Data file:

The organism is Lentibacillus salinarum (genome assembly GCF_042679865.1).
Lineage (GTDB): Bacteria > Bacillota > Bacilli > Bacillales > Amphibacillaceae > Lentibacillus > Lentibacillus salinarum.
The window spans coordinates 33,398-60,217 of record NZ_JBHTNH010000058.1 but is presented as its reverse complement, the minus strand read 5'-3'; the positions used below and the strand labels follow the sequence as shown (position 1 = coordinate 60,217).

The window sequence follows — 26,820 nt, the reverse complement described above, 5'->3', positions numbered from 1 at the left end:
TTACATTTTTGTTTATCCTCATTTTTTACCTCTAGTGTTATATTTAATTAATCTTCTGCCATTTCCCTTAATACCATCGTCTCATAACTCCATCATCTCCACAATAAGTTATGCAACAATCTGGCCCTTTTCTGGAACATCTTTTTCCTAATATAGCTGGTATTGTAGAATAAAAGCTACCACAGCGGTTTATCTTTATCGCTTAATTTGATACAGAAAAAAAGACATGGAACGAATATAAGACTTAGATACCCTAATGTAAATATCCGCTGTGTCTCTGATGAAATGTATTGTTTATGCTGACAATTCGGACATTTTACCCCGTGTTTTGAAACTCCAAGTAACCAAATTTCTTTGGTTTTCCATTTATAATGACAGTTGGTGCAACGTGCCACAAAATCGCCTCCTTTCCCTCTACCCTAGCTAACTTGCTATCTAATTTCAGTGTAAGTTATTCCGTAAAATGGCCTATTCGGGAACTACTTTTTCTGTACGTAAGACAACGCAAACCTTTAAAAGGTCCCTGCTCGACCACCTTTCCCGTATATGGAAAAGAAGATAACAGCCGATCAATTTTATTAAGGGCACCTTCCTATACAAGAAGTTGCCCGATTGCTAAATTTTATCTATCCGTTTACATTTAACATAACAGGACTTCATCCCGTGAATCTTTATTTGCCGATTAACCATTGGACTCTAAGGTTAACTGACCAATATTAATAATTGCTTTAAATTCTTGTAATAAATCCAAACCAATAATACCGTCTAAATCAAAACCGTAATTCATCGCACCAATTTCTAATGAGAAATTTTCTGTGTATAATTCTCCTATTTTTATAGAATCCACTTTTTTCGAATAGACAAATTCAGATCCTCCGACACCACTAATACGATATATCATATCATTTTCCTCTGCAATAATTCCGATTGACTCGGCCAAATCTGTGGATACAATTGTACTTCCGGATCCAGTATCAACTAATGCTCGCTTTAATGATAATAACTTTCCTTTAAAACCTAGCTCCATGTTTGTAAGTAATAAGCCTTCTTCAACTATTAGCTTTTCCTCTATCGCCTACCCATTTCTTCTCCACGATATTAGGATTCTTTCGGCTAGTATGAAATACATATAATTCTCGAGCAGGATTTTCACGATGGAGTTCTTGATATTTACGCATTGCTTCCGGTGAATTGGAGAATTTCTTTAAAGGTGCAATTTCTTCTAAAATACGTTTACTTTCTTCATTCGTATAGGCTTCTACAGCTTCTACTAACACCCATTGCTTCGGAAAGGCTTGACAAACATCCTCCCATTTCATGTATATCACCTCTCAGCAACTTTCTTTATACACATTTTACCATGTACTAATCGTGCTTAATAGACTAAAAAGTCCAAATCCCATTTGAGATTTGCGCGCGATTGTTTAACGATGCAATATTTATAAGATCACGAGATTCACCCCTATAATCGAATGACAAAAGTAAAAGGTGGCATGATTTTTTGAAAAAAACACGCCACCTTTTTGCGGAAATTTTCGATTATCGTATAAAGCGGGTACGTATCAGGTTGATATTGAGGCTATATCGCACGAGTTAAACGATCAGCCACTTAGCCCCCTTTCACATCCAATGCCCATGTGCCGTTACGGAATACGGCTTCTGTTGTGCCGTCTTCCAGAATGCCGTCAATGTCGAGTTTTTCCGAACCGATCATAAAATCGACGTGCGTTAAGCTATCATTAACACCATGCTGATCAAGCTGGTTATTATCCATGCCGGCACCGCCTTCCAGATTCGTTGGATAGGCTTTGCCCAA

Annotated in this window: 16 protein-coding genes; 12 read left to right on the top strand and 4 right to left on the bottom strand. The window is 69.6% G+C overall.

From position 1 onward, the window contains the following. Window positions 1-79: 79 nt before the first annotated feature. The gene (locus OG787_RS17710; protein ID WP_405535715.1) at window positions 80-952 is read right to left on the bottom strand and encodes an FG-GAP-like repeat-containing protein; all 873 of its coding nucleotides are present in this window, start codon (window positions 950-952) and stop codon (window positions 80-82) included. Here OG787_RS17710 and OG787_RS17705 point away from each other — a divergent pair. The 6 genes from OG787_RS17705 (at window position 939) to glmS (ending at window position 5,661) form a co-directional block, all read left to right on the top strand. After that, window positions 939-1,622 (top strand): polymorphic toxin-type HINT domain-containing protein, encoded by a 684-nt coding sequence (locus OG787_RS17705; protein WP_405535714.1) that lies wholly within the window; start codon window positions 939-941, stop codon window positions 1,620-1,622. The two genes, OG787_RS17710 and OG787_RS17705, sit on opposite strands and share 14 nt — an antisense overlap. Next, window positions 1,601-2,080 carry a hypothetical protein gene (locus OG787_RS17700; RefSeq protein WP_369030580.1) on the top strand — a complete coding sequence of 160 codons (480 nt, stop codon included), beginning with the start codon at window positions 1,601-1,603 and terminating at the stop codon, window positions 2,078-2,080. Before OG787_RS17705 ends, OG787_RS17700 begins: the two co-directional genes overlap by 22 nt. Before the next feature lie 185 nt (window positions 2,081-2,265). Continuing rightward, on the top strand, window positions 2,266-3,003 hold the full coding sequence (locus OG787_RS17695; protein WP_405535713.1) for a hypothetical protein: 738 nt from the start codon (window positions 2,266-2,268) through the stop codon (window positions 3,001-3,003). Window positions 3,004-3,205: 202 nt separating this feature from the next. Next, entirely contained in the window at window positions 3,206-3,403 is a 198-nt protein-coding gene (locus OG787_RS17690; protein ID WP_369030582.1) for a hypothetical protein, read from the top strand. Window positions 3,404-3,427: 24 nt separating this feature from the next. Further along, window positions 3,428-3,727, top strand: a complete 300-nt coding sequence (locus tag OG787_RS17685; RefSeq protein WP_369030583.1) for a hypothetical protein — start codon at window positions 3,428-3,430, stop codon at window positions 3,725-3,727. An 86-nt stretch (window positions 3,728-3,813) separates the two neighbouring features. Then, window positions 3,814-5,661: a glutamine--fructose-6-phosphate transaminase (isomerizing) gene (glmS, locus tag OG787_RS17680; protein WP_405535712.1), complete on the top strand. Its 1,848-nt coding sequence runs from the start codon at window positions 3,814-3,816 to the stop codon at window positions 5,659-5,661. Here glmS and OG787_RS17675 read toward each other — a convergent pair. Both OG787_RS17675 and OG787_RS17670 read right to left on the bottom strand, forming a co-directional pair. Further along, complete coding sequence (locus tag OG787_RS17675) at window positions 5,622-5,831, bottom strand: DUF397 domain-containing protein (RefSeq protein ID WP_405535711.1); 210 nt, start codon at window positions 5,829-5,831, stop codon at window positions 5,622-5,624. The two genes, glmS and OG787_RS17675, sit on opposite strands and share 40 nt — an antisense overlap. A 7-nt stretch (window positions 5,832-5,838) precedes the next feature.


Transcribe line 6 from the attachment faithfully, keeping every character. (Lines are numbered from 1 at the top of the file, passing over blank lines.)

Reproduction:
Annotated in this window: 16 protein-coding genes; 12 read left to right on the top strand and 4 right to left on the bottom strand. The window is 69.6% G+C overall.